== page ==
In Europe, although not yet common, graphic novel biographies of renowned comic creators are hardly unknown, with more issued every year. It was only a matter of time, therefore, before someone tackled one of the founding fathers of the American newspaper strip, Winsor McCay. However, come to this expecting the strictly biographical and disappointment awaits.

How closely the biographical material matches the subject’s own style is an important decision. While not founded in logic, as with biographies of fine artists, there may be an audience expectation that the illustrations resemble those of the subject, which discounts that part of the reason for their fame was being able to do what no-one else could. With fine artists the decision is easier by virtue of some styles just being plain unsuitable, but Jean-Philippe Bramanti’s choice is to set McCay deep within the era. He evokes the past as another country via illustrations that blur, as if slightly out of focus, and depicting scenes in muted shades, the sepia we’re familiar with from ancient photographs and darker greens and oranges. It creates an impressionistic world, but one that’s drab, only really coming to life when the script forces Bramanti to merge McCay’s day to day world with his creations.

Four French albums are combined and translated by Edward Gauvin for this English edition, and writer Thierry Smolderen starts strongly in presenting the learning McCay rather than the visionary creator, taking us on an early tour of influences that might have shaped McCay’s artistic approach. Scenes suggest why he prioritised trickery and wonder, and an unsettling experience, before a substantial narrative jump ahead to a successful McCay in his pomp. However, this isn’t a story where you’ll learn about McCay and what he achieved, but one where those already familiar with the background detail will be able to nod sagely as Smolderen constructs a fiction around them.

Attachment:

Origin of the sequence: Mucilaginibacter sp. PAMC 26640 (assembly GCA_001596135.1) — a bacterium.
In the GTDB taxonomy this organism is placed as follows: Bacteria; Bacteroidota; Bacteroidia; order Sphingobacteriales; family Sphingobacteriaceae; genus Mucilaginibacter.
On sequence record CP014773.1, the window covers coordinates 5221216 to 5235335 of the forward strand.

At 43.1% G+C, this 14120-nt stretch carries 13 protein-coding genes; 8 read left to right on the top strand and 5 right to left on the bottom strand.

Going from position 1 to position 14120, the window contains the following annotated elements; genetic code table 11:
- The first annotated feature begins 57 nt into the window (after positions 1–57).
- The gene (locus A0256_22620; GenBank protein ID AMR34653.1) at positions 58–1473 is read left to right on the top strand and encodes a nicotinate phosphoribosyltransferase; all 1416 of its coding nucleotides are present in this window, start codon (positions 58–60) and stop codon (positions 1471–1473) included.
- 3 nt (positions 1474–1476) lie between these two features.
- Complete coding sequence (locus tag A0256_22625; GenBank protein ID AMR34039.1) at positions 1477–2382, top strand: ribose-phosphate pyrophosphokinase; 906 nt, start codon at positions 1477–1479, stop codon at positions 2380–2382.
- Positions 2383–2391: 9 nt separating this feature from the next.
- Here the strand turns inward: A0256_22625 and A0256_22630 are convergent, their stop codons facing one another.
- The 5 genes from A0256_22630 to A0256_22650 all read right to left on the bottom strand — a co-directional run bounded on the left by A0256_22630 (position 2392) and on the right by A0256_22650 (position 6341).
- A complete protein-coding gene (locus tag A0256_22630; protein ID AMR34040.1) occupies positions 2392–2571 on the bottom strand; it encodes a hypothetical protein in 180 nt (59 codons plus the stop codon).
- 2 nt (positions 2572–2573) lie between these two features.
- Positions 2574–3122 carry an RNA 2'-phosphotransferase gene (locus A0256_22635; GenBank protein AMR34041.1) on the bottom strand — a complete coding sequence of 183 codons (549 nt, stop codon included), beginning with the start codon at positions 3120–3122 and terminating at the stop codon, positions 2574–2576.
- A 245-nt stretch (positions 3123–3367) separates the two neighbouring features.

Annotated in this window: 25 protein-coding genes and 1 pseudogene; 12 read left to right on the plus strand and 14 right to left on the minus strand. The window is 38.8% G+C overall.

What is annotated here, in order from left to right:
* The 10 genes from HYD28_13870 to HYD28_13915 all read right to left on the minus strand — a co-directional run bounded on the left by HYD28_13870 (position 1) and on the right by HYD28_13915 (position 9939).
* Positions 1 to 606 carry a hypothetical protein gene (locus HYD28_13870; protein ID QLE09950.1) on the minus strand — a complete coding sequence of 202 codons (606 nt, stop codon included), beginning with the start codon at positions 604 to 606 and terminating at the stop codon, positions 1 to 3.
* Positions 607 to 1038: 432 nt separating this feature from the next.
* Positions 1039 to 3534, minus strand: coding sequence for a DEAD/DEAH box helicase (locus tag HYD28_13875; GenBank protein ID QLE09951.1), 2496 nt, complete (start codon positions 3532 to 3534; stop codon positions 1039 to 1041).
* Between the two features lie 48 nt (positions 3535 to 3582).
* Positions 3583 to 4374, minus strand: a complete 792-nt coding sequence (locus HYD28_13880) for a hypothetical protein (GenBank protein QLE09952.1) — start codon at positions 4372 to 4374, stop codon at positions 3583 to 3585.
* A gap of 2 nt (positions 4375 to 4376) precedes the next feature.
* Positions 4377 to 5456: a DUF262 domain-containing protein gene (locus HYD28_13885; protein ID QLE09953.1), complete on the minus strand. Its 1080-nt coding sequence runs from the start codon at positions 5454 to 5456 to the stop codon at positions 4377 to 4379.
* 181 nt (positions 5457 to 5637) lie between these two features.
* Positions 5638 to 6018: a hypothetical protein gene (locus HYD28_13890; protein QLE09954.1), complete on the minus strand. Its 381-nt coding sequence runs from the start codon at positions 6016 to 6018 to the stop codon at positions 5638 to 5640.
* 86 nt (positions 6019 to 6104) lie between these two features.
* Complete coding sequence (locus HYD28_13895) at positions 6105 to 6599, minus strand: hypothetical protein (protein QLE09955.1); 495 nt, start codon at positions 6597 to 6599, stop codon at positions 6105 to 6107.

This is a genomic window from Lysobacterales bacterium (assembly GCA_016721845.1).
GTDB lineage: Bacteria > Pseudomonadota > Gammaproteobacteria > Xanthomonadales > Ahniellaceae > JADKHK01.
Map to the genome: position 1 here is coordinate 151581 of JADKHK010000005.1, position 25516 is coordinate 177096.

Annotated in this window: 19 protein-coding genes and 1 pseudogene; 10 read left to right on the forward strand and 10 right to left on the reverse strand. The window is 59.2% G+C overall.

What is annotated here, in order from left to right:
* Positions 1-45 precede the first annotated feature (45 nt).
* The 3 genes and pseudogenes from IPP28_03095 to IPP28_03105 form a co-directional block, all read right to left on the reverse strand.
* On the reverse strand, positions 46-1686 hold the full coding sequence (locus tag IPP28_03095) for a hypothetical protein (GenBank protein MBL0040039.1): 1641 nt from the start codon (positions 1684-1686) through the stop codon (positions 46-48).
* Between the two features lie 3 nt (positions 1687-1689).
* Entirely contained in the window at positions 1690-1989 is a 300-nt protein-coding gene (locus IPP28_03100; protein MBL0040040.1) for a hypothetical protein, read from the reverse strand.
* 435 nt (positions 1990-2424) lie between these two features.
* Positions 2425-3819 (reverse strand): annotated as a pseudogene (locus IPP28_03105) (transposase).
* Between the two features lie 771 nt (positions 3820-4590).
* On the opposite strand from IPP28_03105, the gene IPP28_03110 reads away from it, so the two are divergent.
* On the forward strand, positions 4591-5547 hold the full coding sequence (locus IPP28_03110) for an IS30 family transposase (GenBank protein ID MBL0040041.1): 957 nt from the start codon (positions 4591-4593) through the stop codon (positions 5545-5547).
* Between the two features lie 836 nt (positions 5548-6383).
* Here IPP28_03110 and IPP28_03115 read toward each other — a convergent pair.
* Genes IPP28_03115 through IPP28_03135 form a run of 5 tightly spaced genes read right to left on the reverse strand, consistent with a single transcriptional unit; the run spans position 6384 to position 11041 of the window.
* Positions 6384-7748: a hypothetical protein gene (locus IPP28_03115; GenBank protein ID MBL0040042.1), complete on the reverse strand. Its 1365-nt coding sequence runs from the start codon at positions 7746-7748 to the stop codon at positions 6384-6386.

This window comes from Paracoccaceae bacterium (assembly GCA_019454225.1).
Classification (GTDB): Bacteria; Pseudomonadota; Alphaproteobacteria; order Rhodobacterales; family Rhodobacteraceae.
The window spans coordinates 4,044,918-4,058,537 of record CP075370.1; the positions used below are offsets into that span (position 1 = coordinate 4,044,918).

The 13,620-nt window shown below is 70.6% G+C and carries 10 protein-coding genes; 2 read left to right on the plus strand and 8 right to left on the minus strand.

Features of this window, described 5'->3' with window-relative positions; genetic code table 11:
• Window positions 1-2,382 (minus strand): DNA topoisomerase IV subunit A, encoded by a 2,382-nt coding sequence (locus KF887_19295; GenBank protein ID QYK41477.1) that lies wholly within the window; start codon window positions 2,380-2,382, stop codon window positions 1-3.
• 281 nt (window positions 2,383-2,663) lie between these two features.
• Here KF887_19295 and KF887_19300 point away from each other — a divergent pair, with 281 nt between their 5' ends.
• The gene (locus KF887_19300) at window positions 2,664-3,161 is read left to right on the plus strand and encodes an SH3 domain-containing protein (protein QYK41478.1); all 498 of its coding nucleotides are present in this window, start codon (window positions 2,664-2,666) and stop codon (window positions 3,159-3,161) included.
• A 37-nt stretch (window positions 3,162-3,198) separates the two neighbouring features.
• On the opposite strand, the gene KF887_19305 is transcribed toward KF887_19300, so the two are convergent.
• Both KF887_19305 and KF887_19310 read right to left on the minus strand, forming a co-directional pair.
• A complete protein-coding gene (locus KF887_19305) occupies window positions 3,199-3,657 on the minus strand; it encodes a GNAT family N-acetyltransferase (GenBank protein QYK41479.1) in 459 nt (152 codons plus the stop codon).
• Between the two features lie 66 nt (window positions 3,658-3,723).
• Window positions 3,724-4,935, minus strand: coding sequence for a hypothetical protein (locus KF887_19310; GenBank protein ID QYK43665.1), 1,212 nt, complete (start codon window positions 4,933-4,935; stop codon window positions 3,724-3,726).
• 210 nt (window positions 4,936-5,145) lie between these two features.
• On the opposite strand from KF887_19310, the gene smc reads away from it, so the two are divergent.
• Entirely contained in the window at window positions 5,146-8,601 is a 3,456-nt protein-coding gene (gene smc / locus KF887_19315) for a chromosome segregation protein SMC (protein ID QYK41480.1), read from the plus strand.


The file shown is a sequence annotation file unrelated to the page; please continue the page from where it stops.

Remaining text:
McCay was a titan straddling two artistic disciplines, bringing his prodigious artistic skill to bear on animation in addition to comics, yet beyond suggesting possible influences, Smolderin never develops McCay as a person. He’s a passive observer of events, some of which he later channels into his work, and Smolderen speculates, weaving possibility into truth, echoing McCay’s strips. It results, however, in an unsatisfying neither fish nor fowl work, extended by developing a fanciful drama around a series of suspicious deaths tied into people familiar with the fourth dimension and how to access it. McCay becomes a desperate troubleshooter instead of being presented as a visionary creator. Smolderen compounds matters by consigning background research that may have interested readers to his French publisher’s website. Really? There’s room for an interesting series of 24 faux dramatised covers presented as if McCay had been broken down into serialised issues, but not a couple of pages for the research?

This form of magical extrapolation around a historical figure has successful precedents. Glen David Gold’s novel Carter Beats the Devil is a satisfying example, but Carter is a sympathetic character whose concerns we know, whereas McCay is a passionless cipher. His achievements are rendered meaningless and it what’s left may as well have been about any fictional construct. The ambition is towering, but the reality belly flops.